Macdonald was awarded the medal of the Royal Numismatic Society in 1913.[10]

He received honorary doctorates from Oxford University, the University of Cambridge, the University of Glasgow and Edinburgh University.[1]

He was made a Knight Commander of the Order of the Bath (KCB) by King George V in 1927.[1]

In 1932 a volume of the Journal of Roman Studies (22) was issued in his honour.[2]

PortraitsEdit

ReferencesEdit

  1. ^ a b c d e f g h i j k l m Russell, James. "LES GRANDS NUMISMATES: George Macdonald (1862-1940; Kt 1927)" (PDF). Retrieved 5 January 2018.
  2. ^ a b c d e f g h i j k l "Macdonald, Sir George". Oxford Dictionary of National Biography (online ed.). Oxford University Press. doi:10.1093/ref:odnb/34700. (Subscription or UK public library membership required.)
  3. ^ Biographical Index of Former Fellows of the Royal Society of Edinburgh 1783–2002 (PDF). The Royal Society of Edinburgh. July 2006. ISBN 0 902 198 84 X.
  4. ^ Glasgow Post Office Directory 1904-5
  5. ^ Breeze, David .J. (2006). The Antonine Wall. John Donald.
  6. ^ "The Wall After the Romans". The Antonine Wall. Retrieved 5 January 2018.
  7. ^ Maxwell, Gordon (15 November 1997). "Obituary: Professor Anne Robertson". Independent. Retrieved 5 January 2018.
  8. ^ Biographical Index of Former Fellows of the Royal Society of Edinburgh 1783–2002 (PDF). The Royal Society of Edinburgh. July 2006. ISBN 0 902 198 84 X.
  9. ^ "George Macdonald". University of Edinburgh. 31 July 2015. Retrieved 5 January 2018.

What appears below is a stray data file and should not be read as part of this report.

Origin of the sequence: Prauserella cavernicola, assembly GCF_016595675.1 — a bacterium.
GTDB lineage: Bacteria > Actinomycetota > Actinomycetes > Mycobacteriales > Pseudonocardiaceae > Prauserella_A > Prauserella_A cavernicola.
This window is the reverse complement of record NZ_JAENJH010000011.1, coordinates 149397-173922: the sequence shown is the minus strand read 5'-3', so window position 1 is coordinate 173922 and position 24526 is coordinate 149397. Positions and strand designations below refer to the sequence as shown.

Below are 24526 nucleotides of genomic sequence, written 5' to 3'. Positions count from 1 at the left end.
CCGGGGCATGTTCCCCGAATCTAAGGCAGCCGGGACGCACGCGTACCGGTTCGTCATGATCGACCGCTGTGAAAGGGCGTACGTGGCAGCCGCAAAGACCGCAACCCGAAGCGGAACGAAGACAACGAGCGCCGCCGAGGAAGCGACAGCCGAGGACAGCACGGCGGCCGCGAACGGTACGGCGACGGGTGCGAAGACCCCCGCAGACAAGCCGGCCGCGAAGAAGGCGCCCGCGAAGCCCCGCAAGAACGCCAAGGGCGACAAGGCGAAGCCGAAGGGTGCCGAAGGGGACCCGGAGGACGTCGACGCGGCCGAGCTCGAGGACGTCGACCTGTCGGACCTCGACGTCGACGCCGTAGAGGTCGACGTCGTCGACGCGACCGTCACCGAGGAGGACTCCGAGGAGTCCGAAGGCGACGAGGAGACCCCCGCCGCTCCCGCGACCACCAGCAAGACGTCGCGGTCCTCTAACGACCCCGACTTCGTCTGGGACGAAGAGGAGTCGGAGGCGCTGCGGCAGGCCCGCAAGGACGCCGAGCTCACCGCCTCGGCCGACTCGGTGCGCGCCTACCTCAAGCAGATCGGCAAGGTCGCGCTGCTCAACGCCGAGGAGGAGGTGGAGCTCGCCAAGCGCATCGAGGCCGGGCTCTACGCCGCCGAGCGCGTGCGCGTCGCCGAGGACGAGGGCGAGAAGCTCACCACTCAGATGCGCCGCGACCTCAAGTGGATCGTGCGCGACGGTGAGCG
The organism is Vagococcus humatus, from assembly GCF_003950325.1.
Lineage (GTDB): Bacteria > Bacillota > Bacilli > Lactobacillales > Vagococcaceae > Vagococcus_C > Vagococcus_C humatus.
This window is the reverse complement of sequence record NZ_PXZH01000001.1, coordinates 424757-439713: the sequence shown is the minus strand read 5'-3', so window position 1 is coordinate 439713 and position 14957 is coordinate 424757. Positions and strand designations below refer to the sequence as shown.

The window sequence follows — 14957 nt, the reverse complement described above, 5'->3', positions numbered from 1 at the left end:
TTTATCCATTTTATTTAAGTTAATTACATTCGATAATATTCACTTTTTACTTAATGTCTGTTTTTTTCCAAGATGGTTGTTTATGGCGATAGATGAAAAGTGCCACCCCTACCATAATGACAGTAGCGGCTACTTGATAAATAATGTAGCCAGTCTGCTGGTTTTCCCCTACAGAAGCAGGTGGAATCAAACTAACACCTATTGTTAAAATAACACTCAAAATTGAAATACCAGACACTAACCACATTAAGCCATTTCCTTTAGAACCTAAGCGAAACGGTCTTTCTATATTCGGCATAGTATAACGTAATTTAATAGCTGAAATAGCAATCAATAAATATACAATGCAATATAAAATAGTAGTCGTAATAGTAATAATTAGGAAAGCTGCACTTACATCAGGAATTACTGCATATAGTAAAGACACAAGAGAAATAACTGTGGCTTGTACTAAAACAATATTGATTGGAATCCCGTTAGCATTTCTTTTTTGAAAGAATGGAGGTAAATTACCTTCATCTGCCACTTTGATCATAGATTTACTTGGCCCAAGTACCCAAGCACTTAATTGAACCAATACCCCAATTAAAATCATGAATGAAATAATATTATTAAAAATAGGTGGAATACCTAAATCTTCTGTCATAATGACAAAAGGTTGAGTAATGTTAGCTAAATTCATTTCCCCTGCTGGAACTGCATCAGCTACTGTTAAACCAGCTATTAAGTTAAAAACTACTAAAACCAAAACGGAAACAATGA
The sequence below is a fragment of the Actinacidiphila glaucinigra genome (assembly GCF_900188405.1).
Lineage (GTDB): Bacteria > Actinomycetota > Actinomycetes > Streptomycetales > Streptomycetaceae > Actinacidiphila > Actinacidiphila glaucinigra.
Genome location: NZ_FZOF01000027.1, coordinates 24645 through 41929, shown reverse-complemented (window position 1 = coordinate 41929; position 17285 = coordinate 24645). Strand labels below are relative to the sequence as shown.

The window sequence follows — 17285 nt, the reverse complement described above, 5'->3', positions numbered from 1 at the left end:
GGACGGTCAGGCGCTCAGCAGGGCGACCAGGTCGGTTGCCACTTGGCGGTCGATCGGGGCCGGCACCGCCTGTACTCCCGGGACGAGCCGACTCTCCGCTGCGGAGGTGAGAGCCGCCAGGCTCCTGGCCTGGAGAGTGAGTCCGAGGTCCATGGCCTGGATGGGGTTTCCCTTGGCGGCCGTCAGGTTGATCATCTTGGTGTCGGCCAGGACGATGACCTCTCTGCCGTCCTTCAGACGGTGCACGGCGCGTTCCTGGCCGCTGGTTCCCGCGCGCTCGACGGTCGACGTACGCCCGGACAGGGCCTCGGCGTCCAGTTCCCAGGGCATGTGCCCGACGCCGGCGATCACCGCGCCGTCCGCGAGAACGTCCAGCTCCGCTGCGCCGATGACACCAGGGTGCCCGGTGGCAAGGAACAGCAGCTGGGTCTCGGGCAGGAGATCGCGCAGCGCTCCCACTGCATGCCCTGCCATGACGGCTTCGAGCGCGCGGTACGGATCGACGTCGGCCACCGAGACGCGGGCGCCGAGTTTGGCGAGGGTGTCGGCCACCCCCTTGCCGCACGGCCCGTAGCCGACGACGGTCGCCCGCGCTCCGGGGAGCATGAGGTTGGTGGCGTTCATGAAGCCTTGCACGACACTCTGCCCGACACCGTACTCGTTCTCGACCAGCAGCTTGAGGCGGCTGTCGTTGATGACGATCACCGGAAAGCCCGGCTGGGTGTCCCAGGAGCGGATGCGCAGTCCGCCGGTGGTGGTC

10. ^ "The Society's Medal". The Royal Numismatic Society. Retrieved 5 January 2018.

PublicationsEdit

  • Catalogue of Greek Coins in the Hunterian Collection, University of Glasgow, 3 vols (Glasgow, 1899-1905)
  • Coin Types: Their Origin and Development (the Rhind Lectures of 1904) (Glasgow, 1905).
  • The Roman Forts on the Bar Hill, Dumbartonshire (Glasgow, 1906), with Alexander Park.
  • The Roman Wall in Scotland (the Dalrymple Lectures of 1910) (1911), revised and republished in 1934
  • "The building of the Antonine Wall: a fresh study of the inscriptions". Journal of Roman Studies (1921) 11:1–24.
  • "Ancient Persian Coins in India", "Ancient Greek Coins in India" and "The Hellenic Kingdoms of Syria, Bactria and Parthia", in The Cambridge Ancient History of India, vol. 1 (1922), pp. 342–4, 386-90, 427-66.
  • The Roman Occupation of Britain (the Ford Lectures delivered by Francis Haverfield and revised by Macdonald) (Oxford 1924).

Further readingEdit

  • "A bibliography of Sir George Macdonald's published writings", (1932) Journal of Roman Studies, 22:3–8.
  • Anderson, JGC (1940), "Sir George Macdonald: a bibliographical supplement", Journal of Roman Studies, 30:129–32.
  • Curle, A.O. (1941), "Sir George Macdonald, 1862–1940", PBA, 27:433–51.
  • Curle, A.O. (1939-40), "Sir George Macdonald, K.C.B., 1862-1940: A Memoir", Proceedings of the Society of Antiquaries of Scotland, 74:123–32.
  • Graham, A., "In Piam Veterum Memoriam", in A.S. Bell, ed., The Scottish Antiquarian Tradition: Essays to Mark the Bicentenary of the Society of Antiquaries of Scotland and its Museum, 1780-1980 (Edinburgh, 1981), pp. 212–26.
  • Richmond, IA (1941), "Sir George Macdonald", Archaeologia Aeliana, 4th ser., 19:177–87.
  • Thurston, EJ (1938), Scottish biographies.
  • Obituary in The Times, 12 August 1940.
  • Obituaries in the Glasgow Herald, 10 August 1940 and 14 August 1940.